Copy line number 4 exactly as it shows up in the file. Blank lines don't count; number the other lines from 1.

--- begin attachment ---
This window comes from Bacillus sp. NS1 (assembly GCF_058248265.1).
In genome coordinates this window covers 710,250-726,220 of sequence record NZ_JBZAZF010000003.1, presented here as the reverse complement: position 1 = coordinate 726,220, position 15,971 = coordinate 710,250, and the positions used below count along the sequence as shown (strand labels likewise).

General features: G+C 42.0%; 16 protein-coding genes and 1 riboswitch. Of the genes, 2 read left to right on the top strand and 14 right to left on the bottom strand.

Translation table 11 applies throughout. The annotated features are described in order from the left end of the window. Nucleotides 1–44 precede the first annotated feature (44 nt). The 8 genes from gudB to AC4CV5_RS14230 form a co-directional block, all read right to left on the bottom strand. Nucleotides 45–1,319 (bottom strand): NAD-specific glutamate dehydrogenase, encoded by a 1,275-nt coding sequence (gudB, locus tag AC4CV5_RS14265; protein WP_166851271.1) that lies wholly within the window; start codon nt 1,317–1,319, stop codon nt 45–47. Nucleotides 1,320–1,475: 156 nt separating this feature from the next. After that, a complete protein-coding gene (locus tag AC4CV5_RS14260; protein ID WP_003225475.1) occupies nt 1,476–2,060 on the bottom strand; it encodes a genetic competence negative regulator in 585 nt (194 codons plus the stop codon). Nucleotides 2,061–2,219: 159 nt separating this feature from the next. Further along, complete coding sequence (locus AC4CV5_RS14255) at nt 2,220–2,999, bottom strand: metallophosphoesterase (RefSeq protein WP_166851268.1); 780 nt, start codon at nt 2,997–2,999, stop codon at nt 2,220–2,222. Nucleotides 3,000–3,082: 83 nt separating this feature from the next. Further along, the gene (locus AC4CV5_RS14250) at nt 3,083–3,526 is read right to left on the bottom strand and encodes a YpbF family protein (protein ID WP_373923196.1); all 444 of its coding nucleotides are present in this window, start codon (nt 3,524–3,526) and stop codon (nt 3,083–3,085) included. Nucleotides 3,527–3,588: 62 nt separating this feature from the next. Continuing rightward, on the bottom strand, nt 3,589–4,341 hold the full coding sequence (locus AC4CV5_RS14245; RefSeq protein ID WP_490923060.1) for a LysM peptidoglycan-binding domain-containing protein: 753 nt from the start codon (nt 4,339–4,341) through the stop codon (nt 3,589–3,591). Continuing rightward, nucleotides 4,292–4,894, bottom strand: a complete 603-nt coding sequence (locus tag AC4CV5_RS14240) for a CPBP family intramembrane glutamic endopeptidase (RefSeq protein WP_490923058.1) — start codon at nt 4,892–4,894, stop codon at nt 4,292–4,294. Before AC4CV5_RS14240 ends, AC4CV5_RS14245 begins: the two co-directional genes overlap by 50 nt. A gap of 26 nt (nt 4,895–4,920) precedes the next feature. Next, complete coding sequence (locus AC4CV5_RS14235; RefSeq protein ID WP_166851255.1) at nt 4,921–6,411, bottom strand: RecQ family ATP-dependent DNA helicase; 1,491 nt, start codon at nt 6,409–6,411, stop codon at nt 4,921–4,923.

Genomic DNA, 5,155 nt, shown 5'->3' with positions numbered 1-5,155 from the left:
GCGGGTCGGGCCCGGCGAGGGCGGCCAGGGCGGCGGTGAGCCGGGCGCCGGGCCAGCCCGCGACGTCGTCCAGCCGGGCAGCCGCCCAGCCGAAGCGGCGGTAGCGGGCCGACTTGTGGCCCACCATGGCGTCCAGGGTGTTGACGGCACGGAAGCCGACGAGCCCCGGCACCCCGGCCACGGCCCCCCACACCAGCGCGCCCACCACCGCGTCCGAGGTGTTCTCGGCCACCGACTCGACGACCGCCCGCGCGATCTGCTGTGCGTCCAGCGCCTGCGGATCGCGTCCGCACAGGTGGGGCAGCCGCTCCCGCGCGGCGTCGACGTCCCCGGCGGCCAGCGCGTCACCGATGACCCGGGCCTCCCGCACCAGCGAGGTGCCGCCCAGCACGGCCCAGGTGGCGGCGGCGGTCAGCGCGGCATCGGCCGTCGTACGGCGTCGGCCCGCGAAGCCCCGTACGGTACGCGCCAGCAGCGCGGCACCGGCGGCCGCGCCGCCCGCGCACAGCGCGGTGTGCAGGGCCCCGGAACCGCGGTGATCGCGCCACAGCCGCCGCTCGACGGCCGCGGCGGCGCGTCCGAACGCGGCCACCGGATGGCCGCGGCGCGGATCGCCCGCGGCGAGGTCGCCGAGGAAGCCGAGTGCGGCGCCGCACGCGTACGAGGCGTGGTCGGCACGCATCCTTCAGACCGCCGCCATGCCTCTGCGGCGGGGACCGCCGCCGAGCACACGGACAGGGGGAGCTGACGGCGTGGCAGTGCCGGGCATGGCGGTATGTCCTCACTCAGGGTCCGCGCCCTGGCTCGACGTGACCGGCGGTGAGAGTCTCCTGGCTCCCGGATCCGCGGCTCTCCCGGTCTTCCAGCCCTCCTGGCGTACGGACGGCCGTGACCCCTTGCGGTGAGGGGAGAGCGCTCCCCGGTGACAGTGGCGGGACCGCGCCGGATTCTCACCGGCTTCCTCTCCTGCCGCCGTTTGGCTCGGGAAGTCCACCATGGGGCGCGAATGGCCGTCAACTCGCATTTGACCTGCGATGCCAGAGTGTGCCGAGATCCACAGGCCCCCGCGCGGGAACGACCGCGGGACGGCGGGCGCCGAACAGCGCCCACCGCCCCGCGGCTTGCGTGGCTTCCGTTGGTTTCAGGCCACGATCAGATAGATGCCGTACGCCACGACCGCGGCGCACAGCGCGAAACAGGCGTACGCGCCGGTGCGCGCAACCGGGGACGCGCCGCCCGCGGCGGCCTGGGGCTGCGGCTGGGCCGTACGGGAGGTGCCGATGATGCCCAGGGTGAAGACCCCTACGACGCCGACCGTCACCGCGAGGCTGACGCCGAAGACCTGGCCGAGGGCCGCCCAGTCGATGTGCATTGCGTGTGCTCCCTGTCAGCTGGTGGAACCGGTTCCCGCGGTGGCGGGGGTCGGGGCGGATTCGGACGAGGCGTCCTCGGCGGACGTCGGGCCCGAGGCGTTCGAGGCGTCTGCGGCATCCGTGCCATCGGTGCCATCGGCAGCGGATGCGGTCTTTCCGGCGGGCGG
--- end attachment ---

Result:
Translation table 11 applies throughout. The annotated features are described in order from the left end of the window. Nucleotides 1–44 precede the first annotated feature (44 nt). The 8 genes from gudB to AC4CV5_RS14230 form a co-directional block, all read right to left on the bottom strand. Nucleotides 45–1,319 (bottom strand): NAD-specific glutamate dehydrogenase, encoded by a 1,275-nt coding sequence (gudB, locus tag AC4CV5_RS14265; protein WP_166851271.1) that lies wholly within the window; start codon nt 1,317–1,319, stop codon nt 45–47. Nucleotides 1,320–1,475: 156 nt separating this feature from the next. After that, a complete protein-coding gene (locus tag AC4CV5_RS14260; protein ID WP_003225475.1) occupies nt 1,476–2,060 on the bottom strand; it encodes a genetic competence negative regulator in 585 nt (194 codons plus the stop codon). Nucleotides 2,061–2,219: 159 nt separating this feature from the next. Further along, complete coding sequence (locus AC4CV5_RS14255) at nt 2,220–2,999, bottom strand: metallophosphoesterase (RefSeq protein WP_166851268.1); 780 nt, start codon at nt 2,997–2,999, stop codon at nt 2,220–2,222. Nucleotides 3,000–3,082: 83 nt separating this feature from the next. Further along, the gene (locus AC4CV5_RS14250) at nt 3,083–3,526 is read right to left on the bottom strand and encodes a YpbF family protein (protein ID WP_373923196.1); all 444 of its coding nucleotides are present in this window, start codon (nt 3,524–3,526) and stop codon (nt 3,083–3,085) included. Nucleotides 3,527–3,588: 62 nt separating this feature from the next. Continuing rightward, on the bottom strand, nt 3,589–4,341 hold the full coding sequence (locus AC4CV5_RS14245; RefSeq protein ID WP_490923060.1) for a LysM peptidoglycan-binding domain-containing protein: 753 nt from the start codon (nt 4,339–4,341) through the stop codon (nt 3,589–3,591). Continuing rightward, nucleotides 4,292–4,894, bottom strand: a complete 603-nt coding sequence (locus tag AC4CV5_RS14240) for a CPBP family intramembrane glutamic endopeptidase (RefSeq protein WP_490923058.1) — start codon at nt 4,892–4,894, stop codon at nt 4,292–4,294. Before AC4CV5_RS14240 ends, AC4CV5_RS14245 begins: the two co-directional genes overlap by 50 nt. A gap of 26 nt (nt 4,895–4,920) precedes the next feature. Next, complete coding sequence (locus AC4CV5_RS14235; RefSeq protein ID WP_166851255.1) at nt 4,921–6,411, bottom strand: RecQ family ATP-dependent DNA helicase; 1,491 nt, start codon at nt 6,409–6,411, stop codon at nt 4,921–4,923.